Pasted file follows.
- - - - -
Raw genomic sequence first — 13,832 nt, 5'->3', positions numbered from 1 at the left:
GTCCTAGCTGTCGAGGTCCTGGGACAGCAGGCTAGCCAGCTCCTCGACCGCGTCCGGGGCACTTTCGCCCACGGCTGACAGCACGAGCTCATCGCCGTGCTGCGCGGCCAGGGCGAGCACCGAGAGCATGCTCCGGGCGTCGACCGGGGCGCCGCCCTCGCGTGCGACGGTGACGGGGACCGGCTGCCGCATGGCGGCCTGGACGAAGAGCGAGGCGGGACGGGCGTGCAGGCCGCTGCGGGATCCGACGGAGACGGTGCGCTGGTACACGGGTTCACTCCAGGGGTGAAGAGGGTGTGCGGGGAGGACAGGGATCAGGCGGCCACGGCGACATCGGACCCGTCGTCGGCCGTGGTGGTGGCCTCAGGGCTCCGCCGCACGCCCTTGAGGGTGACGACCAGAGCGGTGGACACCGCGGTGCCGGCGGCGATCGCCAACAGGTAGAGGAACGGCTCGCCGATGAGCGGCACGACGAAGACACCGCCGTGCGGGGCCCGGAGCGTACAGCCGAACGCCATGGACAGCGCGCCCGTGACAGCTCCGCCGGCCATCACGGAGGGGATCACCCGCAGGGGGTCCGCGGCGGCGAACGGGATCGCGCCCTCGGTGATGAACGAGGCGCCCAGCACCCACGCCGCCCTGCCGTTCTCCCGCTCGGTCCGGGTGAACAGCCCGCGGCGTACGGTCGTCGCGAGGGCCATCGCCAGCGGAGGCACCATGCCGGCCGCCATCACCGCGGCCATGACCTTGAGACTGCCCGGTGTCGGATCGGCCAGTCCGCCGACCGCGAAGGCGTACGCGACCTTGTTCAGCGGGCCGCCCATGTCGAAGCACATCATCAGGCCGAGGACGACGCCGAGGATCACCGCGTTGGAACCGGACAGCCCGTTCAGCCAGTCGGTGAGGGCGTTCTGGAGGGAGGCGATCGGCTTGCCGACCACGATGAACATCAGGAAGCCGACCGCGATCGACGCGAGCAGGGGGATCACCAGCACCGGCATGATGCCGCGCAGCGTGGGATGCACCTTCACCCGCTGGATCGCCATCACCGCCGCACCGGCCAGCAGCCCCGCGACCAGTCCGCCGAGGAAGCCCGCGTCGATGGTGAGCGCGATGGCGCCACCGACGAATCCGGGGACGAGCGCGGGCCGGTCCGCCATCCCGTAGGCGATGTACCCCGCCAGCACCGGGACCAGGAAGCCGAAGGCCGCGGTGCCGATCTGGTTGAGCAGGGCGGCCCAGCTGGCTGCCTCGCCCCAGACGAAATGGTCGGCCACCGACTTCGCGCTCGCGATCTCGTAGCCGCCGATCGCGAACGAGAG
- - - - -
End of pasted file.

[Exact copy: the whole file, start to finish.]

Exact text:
Raw genomic sequence first — 13,832 nt, 5'->3', positions numbered from 1 at the left:
GTCCTAGCTGTCGAGGTCCTGGGACAGCAGGCTAGCCAGCTCCTCGACCGCGTCCGGGGCACTTTCGCCCACGGCTGACAGCACGAGCTCATCGCCGTGCTGCGCGGCCAGGGCGAGCACCGAGAGCATGCTCCGGGCGTCGACCGGGGCGCCGCCCTCGCGTGCGACGGTGACGGGGACCGGCTGCCGCATGGCGGCCTGGACGAAGAGCGAGGCGGGACGGGCGTGCAGGCCGCTGCGGGATCCGACGGAGACGGTGCGCTGGTACACGGGTTCACTCCAGGGGTGAAGAGGGTGTGCGGGGAGGACAGGGATCAGGCGGCCACGGCGACATCGGACCCGTCGTCGGCCGTGGTGGTGGCCTCAGGGCTCCGCCGCACGCCCTTGAGGGTGACGACCAGAGCGGTGGACACCGCGGTGCCGGCGGCGATCGCCAACAGGTAGAGGAACGGCTCGCCGATGAGCGGCACGACGAAGACACCGCCGTGCGGGGCCCGGAGCGTACAGCCGAACGCCATGGACAGCGCGCCCGTGACAGCTCCGCCGGCCATCACGGAGGGGATCACCCGCAGGGGGTCCGCGGCGGCGAACGGGATCGCGCCCTCGGTGATGAACGAGGCGCCCAGCACCCACGCCGCCCTGCCGTTCTCCCGCTCGGTCCGGGTGAACAGCCCGCGGCGTACGGTCGTCGCGAGGGCCATCGCCAGCGGAGGCACCATGCCGGCCGCCATCACCGCGGCCATGACCTTGAGACTGCCCGGTGTCGGATCGGCCAGTCCGCCGACCGCGAAGGCGTACGCGACCTTGTTCAGCGGGCCGCCCATGTCGAAGCACATCATCAGGCCGAGGACGACGCCGAGGATCACCGCGTTGGAACCGGACAGCCCGTTCAGCCAGTCGGTGAGGGCGTTCTGGAGGGAGGCGATCGGCTTGCCGACCACGATGAACATCAGGAAGCCGACCGCGATCGACGCGAGCAGGGGGATCACCAGCACCGGCATGATGCCGCGCAGCGTGGGATGCACCTTCACCCGCTGGATCGCCATCACCGCCGCACCGGCCAGCAGCCCCGCGACCAGTCCGCCGAGGAAGCCCGCGTCGATGGTGAGCGCGATGGCGCCACCGACGAATCCGGGGACGAGCGCGGGCCGGTCCGCCATCCCGTAGGCGATGTACCCCGCCAGCACCGGGACCAGGAAGCCGAAGGCCGCGGTGCCGATCTGGTTGAGCAGGGCGGCCCAGCTGGCTGCCTCGCCCCAGACGAAATGGTCGGCCACCGACTTCGCGCTCGCGATCTCGTAGCCGCCGATCGCGAACGAGAG